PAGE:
(I had planned this post for Friday but delayed it for obvious reasons. I don’t expect anyone wants to discuss Right to Work at the moment, but I’ll get it out my queue. A post on Sandy Hook is coming, hopefully tomorrow night.)
I had a few thoughts on the “Right to Work” debate that is raging (literally) in Michigan and other states. While I am generally supportive of what’s going on, I think it needs to be unpacked a bit because it’s not clear that “right to work” is, in and of itself, a good thing.
The argument against RTW is explained by Gary Chartier in a must-read. Essentially, right to work interferes with the right of contract. Right to work doesn’t just open up closed shops; it forbids them.
If employers choose to conclude union-shop contracts with unions, what gives the Indiana legislature the right to interfere?
Employers own the wages they will pay and the sites where work will be performed under such contracts. So it’s their right to dispense the wages and make the sites available specifically to union members, just as it’s their right, more generally, to trade with anyone they choose.
When a legislature interferes with voluntary employment contracts, it infringes people’s freedom to bargain with their own labor and possessions. Treating this kind of interference as acceptable means licensing arbitrary interventions into the market by politicians, who are ill-equipped to second-guess the decisions made by the real people making work agreements with one another.
Ezra Klein makes related points:
The term “right-to-work law” is a triumph of framing. Such laws do not, in fact, give you the “right to work.” They give you the right to refuse to pay union dues when you work for a union shop, even though you get the wages the union bargained for, and the benefits the union bargained for, and the grievance process the union bargained for.
And “union dues” isn’t even the right term here. In Michigan, for instance, you can work in a union shop without joining the union and paying full union dues. The costs of the union’s political activities, its membership events, and more are removed from your dues. You pay a lower fee, because you’re just paying, at least in theory, the cost of the union’s representation activities.
If an employer required an employee to be at work at 9 am, we would think that was reasonable. If an employer required an employee to dress appropriately, we would think that was reasonable. Let’s put aside the dubious proposition that am employer necessarily wants a closed shop. Can that not be part of the agreement they make with a union?
(For the moment, we’re discussing private unions. Public employee unions are an entirely different kettle of newspaper-wrapped fish.)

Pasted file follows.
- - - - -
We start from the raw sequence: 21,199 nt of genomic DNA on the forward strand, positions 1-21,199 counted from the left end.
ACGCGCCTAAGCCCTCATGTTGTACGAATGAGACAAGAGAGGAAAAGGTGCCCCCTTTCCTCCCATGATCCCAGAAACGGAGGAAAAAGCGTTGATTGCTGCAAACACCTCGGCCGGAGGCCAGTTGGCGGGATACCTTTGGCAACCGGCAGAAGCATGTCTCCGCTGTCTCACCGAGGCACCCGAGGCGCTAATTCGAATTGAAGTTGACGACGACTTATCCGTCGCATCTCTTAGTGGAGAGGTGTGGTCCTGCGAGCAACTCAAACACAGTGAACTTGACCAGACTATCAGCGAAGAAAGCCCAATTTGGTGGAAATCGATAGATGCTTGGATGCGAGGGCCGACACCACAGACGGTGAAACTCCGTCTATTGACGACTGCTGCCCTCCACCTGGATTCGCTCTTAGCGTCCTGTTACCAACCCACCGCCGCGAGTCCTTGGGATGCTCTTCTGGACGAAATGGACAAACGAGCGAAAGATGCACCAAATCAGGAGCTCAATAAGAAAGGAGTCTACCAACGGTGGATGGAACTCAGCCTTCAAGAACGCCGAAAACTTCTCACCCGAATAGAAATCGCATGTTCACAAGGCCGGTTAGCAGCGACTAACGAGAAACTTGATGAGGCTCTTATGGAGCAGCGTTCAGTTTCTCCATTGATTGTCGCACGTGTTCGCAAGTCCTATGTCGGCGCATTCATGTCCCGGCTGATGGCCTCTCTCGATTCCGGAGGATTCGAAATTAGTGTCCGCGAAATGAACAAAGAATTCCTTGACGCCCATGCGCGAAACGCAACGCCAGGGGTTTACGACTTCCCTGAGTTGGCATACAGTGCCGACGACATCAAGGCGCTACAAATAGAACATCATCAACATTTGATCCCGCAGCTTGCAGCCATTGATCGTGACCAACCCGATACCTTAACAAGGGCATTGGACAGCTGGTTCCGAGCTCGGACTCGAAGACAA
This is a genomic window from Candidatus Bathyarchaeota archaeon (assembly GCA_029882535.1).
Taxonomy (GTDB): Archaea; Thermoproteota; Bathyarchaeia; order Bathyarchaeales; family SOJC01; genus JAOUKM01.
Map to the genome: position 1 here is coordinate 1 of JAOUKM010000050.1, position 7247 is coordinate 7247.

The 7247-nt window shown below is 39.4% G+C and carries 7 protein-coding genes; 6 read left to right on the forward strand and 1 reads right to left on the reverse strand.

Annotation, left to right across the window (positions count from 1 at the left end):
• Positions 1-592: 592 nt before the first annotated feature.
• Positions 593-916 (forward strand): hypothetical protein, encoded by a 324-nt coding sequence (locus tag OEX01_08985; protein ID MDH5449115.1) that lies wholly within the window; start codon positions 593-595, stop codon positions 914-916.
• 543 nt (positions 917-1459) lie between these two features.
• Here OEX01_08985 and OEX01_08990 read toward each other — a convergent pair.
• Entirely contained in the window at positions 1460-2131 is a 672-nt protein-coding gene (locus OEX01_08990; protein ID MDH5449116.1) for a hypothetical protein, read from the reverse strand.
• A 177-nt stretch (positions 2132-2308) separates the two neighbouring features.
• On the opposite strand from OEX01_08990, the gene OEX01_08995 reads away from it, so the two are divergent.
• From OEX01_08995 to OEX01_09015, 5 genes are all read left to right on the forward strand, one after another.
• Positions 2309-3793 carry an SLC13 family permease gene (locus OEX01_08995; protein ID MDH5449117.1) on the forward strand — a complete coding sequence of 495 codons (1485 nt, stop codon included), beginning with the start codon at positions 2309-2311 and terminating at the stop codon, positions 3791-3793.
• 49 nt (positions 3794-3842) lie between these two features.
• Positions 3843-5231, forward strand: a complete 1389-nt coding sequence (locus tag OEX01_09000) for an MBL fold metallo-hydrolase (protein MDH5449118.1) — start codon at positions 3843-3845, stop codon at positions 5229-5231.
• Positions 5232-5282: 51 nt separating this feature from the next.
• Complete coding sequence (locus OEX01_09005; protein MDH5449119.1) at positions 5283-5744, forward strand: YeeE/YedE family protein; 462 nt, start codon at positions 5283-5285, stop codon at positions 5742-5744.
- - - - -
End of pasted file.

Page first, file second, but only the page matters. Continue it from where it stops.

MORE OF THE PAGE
J. D. Tucille at Reason goes further, pointing out that this is, in essence, a libertarian argument:
The ideal role for the government in business-labor relations is to stay the hell out of it and let the parties work things out themselves. I may prefer one outcome or another, but I don’t have the right to enforce it by law, and that’s what right-to-work legislation does.
This argument sounds reasonable until you account for the context — and Tucille did the next day. I’ll quote Chartier again:
Defenders of right-to-work laws also sometimes point to the background labor-law framework in the United States as a justification for these laws. The National Labor Relations Act (NLRA) and its successors established a system that requires an employer to bargain with a union enjoying majority support in a given workplace. Right-to-work proponents argue that the laws they favor only help to level the playing field created by government action—by reining in special privileges granted to unions under existing labor law.
Exactly. The NLRA has given states two choices: either they are a closed-shop union state or they are an open shop right-to-work state. There is no in-between. If you’re in a non-RTW state, you have to close your shop and deal with the union. If you’re in a RTW-state, you still have to deal with the union but you have to maintain an open shop.
Frankly, these “right to contract” arguments sounds a bid odd coming from the pro-union left who have supported card check and kept silent while unions have attempted to forcibly rope unrelated workers into the union. But I’ll bite. Here’s my suggestion. We overhaul the NLRA to give both employers and unions the right to contract as they see fit. If a union demands a closed shop and their employer is willing to give them one, that’s fine. But other choices have to be available.
Funny, how the right to contract suddenly disappears when that’s on the table.